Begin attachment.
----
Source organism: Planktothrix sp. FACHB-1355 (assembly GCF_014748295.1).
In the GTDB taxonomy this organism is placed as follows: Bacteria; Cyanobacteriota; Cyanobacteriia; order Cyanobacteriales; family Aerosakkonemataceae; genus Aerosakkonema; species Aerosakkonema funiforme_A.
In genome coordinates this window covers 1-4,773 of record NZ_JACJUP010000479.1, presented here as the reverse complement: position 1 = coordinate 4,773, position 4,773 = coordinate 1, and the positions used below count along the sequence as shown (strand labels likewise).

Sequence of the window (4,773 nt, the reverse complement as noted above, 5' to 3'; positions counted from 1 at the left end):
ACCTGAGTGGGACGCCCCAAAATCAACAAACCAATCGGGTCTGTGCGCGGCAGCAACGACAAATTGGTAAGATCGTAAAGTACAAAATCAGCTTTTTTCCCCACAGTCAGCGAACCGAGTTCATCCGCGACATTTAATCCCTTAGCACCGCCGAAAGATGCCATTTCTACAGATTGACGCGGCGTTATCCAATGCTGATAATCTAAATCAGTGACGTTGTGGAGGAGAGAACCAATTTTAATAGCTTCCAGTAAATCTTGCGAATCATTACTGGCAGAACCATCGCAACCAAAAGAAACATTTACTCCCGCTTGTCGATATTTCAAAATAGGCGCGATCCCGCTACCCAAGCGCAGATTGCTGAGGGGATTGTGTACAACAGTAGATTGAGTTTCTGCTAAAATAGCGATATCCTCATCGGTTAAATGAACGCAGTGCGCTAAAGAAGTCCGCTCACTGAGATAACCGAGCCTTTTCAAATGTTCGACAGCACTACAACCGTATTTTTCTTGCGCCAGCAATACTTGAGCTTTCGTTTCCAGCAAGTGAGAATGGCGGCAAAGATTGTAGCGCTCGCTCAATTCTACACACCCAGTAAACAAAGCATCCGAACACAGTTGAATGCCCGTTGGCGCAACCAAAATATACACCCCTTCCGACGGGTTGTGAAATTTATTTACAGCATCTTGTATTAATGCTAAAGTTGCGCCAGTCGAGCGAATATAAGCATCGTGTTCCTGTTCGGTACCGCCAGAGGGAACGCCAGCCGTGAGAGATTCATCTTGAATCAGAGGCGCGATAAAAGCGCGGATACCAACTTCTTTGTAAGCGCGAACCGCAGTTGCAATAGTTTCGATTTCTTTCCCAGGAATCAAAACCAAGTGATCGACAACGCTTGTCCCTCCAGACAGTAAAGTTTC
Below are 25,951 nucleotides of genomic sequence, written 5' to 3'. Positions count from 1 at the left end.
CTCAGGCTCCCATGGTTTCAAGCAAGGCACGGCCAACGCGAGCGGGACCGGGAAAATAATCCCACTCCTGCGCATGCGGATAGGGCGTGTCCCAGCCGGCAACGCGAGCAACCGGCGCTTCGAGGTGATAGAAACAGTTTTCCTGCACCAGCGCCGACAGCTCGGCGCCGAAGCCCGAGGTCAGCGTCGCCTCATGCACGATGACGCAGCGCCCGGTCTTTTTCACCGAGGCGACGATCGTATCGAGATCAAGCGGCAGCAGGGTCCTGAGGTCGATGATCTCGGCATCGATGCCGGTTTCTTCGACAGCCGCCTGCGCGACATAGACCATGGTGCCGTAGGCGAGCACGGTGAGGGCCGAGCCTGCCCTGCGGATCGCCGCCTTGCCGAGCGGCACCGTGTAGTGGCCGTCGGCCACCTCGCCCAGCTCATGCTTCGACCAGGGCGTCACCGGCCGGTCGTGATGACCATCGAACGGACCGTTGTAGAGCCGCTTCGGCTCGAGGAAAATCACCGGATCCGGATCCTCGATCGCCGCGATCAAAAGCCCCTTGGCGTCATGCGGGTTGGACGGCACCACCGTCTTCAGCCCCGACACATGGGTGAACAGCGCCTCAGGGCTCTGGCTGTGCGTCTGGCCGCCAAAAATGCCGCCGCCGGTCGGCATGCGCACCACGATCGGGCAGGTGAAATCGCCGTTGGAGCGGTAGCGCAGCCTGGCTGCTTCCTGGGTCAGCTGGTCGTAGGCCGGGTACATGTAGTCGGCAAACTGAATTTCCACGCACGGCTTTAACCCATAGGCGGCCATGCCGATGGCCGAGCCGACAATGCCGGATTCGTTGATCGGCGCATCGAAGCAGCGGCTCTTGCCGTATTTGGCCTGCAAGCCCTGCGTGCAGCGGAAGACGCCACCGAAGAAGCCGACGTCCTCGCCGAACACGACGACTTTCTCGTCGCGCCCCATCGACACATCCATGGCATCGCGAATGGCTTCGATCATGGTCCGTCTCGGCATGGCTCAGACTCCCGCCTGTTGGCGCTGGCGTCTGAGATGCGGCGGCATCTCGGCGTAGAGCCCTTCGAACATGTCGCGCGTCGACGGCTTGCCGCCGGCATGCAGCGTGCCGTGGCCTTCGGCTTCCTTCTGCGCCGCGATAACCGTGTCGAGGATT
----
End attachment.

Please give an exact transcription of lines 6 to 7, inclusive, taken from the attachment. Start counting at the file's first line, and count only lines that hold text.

Below are 25,951 nucleotides of genomic sequence, written 5' to 3'. Positions count from 1 at the left end.
CTCAGGCTCCCATGGTTTCAAGCAAGGCACGGCCAACGCGAGCGGGACCGGGAAAATAATCCCACTCCTGCGCATGCGGATAGGGCGTGTCCCAGCCGGCAACGCGAGCAACCGGCGCTTCGAGGTGATAGAAACAGTTTTCCTGCACCAGCGCCGACAGCTCGGCGCCGAAGCCCGAGGTCAGCGTCGCCTCATGCACGATGACGCAGCGCCCGGTCTTTTTCACCGAGGCGACGATCGTATCGAGATCAAGCGGCAGCAGGGTCCTGAGGTCGATGATCTCGGCATCGATGCCGGTTTCTTCGACAGCCGCCTGCGCGACATAGACCATGGTGCCGTAGGCGAGCACGGTGAGGGCCGAGCCTGCCCTGCGGATCGCCGCCTTGCCGAGCGGCACCGTGTAGTGGCCGTCGGCCACCTCGCCCAGCTCATGCTTCGACCAGGGCGTCACCGGCCGGTCGTGATGACCATCGAACGGACCGTTGTAGAGCCGCTTCGGCTCGAGGAAAATCACCGGATCCGGATCCTCGATCGCCGCGATCAAAAGCCCCTTGGCGTCATGCGGGTTGGACGGCACCACCGTCTTCAGCCCCGACACATGGGTGAACAGCGCCTCAGGGCTCTGGCTGTGCGTCTGGCCGCCAAAAATGCCGCCGCCGGTCGGCATGCGCACCACGATCGGGCAGGTGAAATCGCCGTTGGAGCGGTAGCGCAGCCTGGCTGCTTCCTGGGTCAGCTGGTCGTAGGCCGGGTACATGTAGTCGGCAAACTGAATTTCCACGCACGGCTTTAACCCATAGGCGGCCATGCCGATGGCCGAGCCGACAATGCCGGATTCGTTGATCGGCGCATCGAAGCAGCGGCTCTTGCCGTATTTGGCCTGCAAGCCCTGCGTGCAGCGGAAGACGCCACCGAAGAAGCCGACGTCCTCGCCGAACACGACGACTTTCTCGTCGCGCCCCATCGACACATCCATGGCATCGCGAATGGCTTCGATCATGGTCCGTCTCGGCATGGCTCAGACTCCCGCCTGTTGGCGCTGGCGTCTGAGATGCGGCGGCATCTCGGCGTAGAGCCCTTCGAACATGTCGCGCGTCGACGGCTTGCCGCCGGCATGCAGCGTGCCGTGGCCTTCGGCTTCCTTCTGCGCCGCGATAACCGTGTCGAGGATT